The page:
Today, the Canadian Library Association (CLA) outlined the concerns of over 21 million library users and member librarians about pending copyright legislation.
"Our members are hearing from a growing chorus of public library users that copyright laws must reflect the public interest," commented Don Butcher, CLA's Executive Director. "Whether it is through library blogs, Facebook groups, or at the library front desks, we are getting the message that Canadians want a fair and balanced copyright approach."
As a result of this public debate and feedback, CLA is making public its core issues that it wants to see in any new copyright legislation. "As the voice of library users and professionals, we have an obligation to let the Government know that copyright issues are striking a cord with average Canadians and that this is an issue that will impact any election," added Butcher.
"Just one simple Facebook group on copyright gained 30,000 members in a few short weeks with another Canadian joining the group every 30 seconds. There have been public rallies in Calgary and Toronto. The Government needs to listen to average Canadians," concluded Butcher.
The most important change in copyright in recent years both for libraries and for all Canadians has been the 2004 Supreme Court of Canada judgment in CCH Canada Ltd. v. The Law Society of Upper Canada. Should the Government introduce amendments to the Copyright Act, any change must reflect the broad interpretation of fair dealing outlined in this judgment and ensure that users' rights are well-protected.
The library community's key concerns were outlined in a letter to the Minister of Industry and the Minister of Canadian Heritage released to the public today. These concerns include:
- Any new copyright legislation must be carefully crafted so that it punishes copyright-infringing behaviour but does not ban devices that might be used to circumvent technological prevention measures. "Technological measures can be used to invade privacy and prevent Canadians from invoking their rights," Butcher said.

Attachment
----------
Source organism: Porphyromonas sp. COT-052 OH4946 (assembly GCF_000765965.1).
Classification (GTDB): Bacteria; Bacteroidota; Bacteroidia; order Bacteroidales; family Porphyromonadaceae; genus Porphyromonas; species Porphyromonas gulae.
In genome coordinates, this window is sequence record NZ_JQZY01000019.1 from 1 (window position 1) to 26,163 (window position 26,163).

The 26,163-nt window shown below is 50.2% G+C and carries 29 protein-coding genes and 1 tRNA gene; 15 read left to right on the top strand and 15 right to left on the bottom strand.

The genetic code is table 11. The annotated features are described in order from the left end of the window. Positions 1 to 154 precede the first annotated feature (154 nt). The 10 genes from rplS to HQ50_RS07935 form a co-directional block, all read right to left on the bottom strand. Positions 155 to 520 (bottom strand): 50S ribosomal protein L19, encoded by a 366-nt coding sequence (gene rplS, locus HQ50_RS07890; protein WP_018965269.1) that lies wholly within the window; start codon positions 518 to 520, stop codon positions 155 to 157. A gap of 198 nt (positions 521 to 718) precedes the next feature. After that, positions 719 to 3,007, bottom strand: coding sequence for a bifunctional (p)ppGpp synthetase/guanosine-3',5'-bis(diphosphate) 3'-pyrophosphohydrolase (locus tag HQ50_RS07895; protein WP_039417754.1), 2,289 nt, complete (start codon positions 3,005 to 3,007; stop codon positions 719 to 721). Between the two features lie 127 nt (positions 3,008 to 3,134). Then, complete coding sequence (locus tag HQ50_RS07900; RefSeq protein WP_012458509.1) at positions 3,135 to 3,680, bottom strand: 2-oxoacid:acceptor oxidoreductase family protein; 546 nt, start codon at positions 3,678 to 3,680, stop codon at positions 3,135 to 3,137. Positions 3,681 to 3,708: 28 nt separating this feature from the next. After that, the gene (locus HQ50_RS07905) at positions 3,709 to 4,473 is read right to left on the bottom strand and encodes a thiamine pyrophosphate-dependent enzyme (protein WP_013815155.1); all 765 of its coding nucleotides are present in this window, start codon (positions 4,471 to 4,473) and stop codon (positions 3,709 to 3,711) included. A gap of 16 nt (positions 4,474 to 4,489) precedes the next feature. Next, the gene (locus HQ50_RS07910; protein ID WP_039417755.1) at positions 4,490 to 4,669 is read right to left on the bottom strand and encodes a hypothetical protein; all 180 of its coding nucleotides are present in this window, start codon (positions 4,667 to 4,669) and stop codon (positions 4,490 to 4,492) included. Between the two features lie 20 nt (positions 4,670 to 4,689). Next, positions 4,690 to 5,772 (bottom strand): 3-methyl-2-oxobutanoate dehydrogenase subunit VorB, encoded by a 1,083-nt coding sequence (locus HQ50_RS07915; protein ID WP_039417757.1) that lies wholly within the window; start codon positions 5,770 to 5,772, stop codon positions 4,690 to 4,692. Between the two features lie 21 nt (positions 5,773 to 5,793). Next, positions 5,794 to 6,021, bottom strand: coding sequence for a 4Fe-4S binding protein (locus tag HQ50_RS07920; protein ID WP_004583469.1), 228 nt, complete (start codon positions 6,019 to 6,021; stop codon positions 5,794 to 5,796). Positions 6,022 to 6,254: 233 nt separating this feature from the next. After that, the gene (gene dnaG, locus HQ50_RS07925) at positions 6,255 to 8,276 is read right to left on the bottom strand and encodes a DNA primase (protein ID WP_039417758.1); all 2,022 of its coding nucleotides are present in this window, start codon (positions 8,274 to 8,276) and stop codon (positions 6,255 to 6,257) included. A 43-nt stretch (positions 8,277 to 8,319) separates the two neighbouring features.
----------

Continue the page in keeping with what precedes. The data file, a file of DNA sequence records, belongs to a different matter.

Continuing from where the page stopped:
"The legislation must protect Canadians who are merely upholding their rights."
- The Government needs to recognize that government documents and government data belong to all Canadians and that all Canadians should have liberal access to these materials.
"Current Crown copyright rules can mean Canadians pay multiple times for the same information," Butcher said. "The increased costs are barriers to learning."
- Persons with perceptual disabilities must have the same right to access copyrighted materials as all Canadians have. This right should apply regardless of format in order to accommodate their particular needs. Legislation is required to give persons with perceptual disabilities access equity with others.
"Digital information is extraordinarily useful in overcoming physical, learning and perceptual disabilities," Butcher said. "This is a real opportunity to level the playing field."
- Libraries oppose legislation that makes the same mistakes as the American Digital Millennium Copyright Act. American law makes no differentiation in penalty between a counterfeiter circumventing technical protection measures for illegal profit and an individual circumventing technical protection measures to make a single copy.
"Even one of the architects of the DMCA has admitted it is flawed legislation," said Butcher. "Let's not make the same mistakes."